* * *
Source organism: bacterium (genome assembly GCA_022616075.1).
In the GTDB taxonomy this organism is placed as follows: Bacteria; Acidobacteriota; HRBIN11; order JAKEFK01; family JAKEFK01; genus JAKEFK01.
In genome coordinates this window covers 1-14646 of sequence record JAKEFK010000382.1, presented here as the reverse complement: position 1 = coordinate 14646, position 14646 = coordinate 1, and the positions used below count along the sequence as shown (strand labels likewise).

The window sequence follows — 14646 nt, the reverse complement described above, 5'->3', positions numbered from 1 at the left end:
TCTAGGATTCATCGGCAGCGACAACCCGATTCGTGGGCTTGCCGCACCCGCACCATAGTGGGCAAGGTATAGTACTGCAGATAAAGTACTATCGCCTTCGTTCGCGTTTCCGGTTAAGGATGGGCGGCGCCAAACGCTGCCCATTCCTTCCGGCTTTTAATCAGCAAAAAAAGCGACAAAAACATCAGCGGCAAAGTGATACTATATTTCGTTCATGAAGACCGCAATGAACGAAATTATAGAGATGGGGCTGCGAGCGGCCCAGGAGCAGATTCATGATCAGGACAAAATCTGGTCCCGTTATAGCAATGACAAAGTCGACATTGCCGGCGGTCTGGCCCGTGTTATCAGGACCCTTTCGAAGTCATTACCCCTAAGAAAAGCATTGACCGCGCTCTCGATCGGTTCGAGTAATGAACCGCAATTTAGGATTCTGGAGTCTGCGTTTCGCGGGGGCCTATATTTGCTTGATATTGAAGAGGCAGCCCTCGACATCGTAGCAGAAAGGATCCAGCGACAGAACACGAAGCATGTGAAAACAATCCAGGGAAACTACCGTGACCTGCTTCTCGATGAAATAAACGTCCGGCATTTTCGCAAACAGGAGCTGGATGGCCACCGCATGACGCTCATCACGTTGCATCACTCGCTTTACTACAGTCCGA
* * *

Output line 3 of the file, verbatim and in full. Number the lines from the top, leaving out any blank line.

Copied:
In genome coordinates this window covers 1-14646 of sequence record JAKEFK010000382.1, presented here as the reverse complement: position 1 = coordinate 14646, position 14646 = coordinate 1, and the positions used below count along the sequence as shown (strand labels likewise).